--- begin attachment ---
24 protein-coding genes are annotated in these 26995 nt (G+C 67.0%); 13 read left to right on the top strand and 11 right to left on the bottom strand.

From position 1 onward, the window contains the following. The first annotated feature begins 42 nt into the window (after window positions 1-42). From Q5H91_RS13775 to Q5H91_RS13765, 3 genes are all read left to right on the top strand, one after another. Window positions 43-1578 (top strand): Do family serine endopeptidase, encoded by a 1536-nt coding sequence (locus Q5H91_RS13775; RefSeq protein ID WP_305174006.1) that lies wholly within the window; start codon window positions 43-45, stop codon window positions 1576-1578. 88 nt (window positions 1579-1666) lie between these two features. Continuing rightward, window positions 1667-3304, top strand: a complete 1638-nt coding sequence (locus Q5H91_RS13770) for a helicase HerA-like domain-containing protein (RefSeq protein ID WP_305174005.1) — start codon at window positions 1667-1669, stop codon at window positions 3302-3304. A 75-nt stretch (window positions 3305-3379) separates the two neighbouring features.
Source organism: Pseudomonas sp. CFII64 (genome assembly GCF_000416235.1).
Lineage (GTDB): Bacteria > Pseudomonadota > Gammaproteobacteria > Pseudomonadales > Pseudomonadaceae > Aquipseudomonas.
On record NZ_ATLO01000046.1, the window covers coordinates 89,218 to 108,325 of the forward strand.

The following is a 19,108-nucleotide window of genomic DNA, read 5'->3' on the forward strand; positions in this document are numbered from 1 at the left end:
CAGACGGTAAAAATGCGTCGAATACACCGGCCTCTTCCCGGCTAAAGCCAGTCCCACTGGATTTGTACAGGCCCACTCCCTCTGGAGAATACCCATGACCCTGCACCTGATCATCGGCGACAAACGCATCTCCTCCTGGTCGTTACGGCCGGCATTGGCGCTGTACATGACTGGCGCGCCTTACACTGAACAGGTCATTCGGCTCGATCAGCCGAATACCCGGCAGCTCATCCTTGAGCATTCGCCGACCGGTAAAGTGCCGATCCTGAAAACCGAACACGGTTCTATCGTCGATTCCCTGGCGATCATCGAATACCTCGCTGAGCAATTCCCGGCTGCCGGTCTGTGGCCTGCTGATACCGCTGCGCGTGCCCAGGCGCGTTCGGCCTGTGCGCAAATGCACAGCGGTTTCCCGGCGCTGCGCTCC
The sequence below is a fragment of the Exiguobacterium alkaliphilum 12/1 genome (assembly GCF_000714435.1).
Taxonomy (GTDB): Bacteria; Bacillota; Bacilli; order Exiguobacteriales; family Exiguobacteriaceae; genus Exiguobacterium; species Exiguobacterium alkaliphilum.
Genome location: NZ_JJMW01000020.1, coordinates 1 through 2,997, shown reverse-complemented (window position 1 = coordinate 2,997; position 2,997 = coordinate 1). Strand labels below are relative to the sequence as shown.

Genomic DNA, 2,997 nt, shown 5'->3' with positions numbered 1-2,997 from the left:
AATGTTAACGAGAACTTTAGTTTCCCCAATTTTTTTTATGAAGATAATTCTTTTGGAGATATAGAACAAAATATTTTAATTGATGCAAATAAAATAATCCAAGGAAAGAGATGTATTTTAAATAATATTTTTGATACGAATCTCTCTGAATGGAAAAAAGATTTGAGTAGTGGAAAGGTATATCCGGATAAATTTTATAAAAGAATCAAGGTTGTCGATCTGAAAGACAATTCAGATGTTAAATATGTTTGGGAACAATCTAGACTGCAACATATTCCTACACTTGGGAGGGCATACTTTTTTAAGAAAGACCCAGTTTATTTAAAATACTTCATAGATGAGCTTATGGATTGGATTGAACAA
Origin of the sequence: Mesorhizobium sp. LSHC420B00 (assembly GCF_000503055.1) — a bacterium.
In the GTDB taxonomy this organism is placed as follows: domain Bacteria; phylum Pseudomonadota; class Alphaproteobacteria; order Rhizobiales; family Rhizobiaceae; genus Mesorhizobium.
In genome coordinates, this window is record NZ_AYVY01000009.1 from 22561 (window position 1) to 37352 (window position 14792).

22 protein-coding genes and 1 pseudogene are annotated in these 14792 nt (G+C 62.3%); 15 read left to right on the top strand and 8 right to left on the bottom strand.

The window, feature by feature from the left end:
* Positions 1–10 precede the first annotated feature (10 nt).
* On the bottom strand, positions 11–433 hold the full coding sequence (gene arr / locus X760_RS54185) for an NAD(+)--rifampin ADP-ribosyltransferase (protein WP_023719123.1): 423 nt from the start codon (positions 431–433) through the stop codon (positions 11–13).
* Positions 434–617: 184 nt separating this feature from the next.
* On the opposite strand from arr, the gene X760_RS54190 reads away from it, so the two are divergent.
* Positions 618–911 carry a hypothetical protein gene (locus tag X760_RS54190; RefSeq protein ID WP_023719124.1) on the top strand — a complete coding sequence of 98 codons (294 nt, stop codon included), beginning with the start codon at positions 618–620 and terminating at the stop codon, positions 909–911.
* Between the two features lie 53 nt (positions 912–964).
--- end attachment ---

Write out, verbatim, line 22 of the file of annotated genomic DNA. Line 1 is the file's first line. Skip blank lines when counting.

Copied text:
* Positions 618–911 carry a hypothetical protein gene (locus tag X760_RS54190; RefSeq protein ID WP_023719124.1) on the top strand — a complete coding sequence of 98 codons (294 nt, stop codon included), beginning with the start codon at positions 618–620 and terminating at the stop codon, positions 909–911.